4. He was allowed to worked while in asylums as he battled mental illness

Vincent Van Gogh Asylum Painting
Ward in the Hospital in Arles
The Olive Orchard by Vincent Van Gogh
The Olive Orchard

Vincent van Gogh was plagued with mental illnesses that kept him in and out of psychiatric hospitals and asylums for most of his adult life. Despite the turmoil and difficulty in his breakdowns, van Gogh’s time in Saint Paul Asylum had a meaningful impact on his work and approach. It was there that van Gogh studied and reinterpreted Millet’s depictions of peasants and rural life with meticulous and detailed accuracy. Vincent van Gogh enjoyed a secondary room as an art studio where he drew and painted extensively (except for the brief time when he was driven to eat the oil paint). Van Gogh also enjoyed painting in the gardens outside — another prime example of the influence nature had on him. He also found friendship with one of his homeopathic doctors, Dr. Gachet, an amateur painter. Van Gogh created one of his most revered portraits of Dr. Gachet, and the two bonded deeply over their love of art. Equally critical during these periods was the time and space van Gogh needed to experiment with new styles and production methods. After leaving the asylum, his paintings took on a new, more lyrical quality characterized by broader, more fluid brushwork.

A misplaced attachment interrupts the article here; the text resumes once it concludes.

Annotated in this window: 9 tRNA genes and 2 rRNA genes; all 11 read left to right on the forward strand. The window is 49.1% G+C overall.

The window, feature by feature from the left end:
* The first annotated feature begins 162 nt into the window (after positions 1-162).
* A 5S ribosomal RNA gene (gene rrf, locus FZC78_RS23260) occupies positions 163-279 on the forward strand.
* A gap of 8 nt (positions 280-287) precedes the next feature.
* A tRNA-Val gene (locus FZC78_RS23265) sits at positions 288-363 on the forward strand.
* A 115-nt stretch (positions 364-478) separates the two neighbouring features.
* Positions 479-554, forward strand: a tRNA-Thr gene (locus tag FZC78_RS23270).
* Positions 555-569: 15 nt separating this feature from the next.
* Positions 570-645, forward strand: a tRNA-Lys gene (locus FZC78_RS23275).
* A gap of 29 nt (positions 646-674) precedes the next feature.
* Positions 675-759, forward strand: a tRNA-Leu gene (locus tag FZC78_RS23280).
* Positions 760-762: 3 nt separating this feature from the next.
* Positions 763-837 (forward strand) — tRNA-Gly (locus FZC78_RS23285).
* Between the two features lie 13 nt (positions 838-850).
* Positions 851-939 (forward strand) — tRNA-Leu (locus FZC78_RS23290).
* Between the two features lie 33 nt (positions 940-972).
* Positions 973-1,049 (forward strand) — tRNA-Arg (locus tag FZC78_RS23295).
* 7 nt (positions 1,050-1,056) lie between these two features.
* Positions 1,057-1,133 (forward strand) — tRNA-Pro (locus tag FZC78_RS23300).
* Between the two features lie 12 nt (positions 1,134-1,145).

5. While in Arles, France he created some of his most famous works: The Starry Night, Garden of the Asylum, Cypresses, Olive Trees, and Les Alpilles.

During his 12 month stint at an asylum in Arles, van Gogh was just as prolific as he was in other locations. In addition to completing some complex and enlightening self-portraits and the work that arose from his friendship with Dr. Gachet, van Gogh delved back into his love of landscape painting. As van Gogh battled his demons— including suicidal thoughts, hallucinations, and depression — he enjoyed vast amounts of time drawing, painting, and exploring natural forms. Indeed, it was in the asylum that he found inspiration and time to paint The Starry Night. It was also at this time when he painted the swirling vegetation and skies of Cypresses and Olive Trees. Vincent van Gogh’s work evolved into its most well-known and original iteration in Arles. While it might seem strange that some of the most magnificent artwork the world has ever known was created in the corner of a mental asylum, perhaps this is the very root of its success. Van Gogh wrote extensively to his brother while at Arles and described with a passion and zeal how profoundly nature and environment impacted him. These works are laden with emotion and complexity that reflects how complicated, and spiritual van Gogh was himself. His most famous works emerged during this time because van Gogh painted what he felt— not just what he saw.